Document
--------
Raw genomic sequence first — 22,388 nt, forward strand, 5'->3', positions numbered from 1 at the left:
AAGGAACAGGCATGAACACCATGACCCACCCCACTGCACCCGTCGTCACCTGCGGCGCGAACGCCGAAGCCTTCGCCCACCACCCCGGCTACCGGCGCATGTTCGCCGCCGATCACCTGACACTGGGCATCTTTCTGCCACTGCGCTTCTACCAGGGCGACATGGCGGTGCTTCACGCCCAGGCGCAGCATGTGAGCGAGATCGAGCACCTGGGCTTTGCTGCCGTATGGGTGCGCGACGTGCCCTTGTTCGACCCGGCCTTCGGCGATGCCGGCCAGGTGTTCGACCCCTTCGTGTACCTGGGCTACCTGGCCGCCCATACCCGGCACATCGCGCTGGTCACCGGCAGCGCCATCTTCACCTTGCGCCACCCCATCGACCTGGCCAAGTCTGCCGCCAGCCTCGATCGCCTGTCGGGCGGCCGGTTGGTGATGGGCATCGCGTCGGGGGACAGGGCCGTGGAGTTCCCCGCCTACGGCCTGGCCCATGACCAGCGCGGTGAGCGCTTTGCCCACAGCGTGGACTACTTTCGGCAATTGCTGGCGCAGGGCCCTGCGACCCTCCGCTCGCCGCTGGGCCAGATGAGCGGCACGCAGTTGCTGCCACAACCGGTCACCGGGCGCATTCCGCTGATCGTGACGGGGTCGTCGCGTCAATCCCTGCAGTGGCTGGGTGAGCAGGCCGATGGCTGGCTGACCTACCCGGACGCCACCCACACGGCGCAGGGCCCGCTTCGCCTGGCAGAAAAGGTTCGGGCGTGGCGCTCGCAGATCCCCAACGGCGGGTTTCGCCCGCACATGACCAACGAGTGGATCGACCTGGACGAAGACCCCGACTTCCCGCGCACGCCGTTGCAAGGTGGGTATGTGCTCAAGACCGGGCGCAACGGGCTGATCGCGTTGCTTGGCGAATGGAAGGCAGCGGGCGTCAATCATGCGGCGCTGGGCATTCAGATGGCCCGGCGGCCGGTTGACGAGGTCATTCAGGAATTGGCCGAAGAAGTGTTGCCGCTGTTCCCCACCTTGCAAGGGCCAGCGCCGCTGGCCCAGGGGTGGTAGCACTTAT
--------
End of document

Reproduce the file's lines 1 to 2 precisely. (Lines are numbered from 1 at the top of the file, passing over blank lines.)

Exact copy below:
Raw genomic sequence first — 22,388 nt, forward strand, 5'->3', positions numbered from 1 at the left:
AAGGAACAGGCATGAACACCATGACCCACCCCACTGCACCCGTCGTCACCTGCGGCGCGAACGCCGAAGCCTTCGCCCACCACCCCGGCTACCGGCGCATGTTCGCCGCCGATCACCTGACACTGGGCATCTTTCTGCCACTGCGCTTCTACCAGGGCGACATGGCGGTGCTTCACGCCCAGGCGCAGCATGTGAGCGAGATCGAGCACCTGGGCTTTGCTGCCGTATGGGTGCGCGACGTGCCCTTGTTCGACCCGGCCTTCGGCGATGCCGGCCAGGTGTTCGACCCCTTCGTGTACCTGGGCTACCTGGCCGCCCATACCCGGCACATCGCGCTGGTCACCGGCAGCGCCATCTTCACCTTGCGCCACCCCATCGACCTGGCCAAGTCTGCCGCCAGCCTCGATCGCCTGTCGGGCGGCCGGTTGGTGATGGGCATCGCGTCGGGGGACAGGGCCGTGGAGTTCCCCGCCTACGGCCTGGCCCATGACCAGCGCGGTGAGCGCTTTGCCCACAGCGTGGACTACTTTCGGCAATTGCTGGCGCAGGGCCCTGCGACCCTCCGCTCGCCGCTGGGCCAGATGAGCGGCACGCAGTTGCTGCCACAACCGGTCACCGGGCGCATTCCGCTGATCGTGACGGGGTCGTCGCGTCAATCCCTGCAGTGGCTGGGTGAGCAGGCCGATGGCTGGCTGACCTACCCGGACGCCACCCACACGGCGCAGGGCCCGCTTCGCCTGGCAGAAAAGGTTCGGGCGTGGCGCTCGCAGATCCCCAACGGCGGGTTTCGCCCGCACATGACCAACGAGTGGATCGACCTGGACGAAGACCCCGACTTCCCGCGCACGCCGTTGCAAGGTGGGTATGTGCTCAAGACCGGGCGCAACGGGCTGATCGCGTTGCTTGGCGAATGGAAGGCAGCGGGCGTCAATCATGCGGCGCTGGGCATTCAGATGGCCCGGCGGCCGGTTGACGAGGTCATTCAGGAATTGGCCGAAGAAGTGTTGCCGCTGTTCCCCACCTTGCAAGGGCCAGCGCCGCTGGCCCAGGGGTGGTAGCACTTAT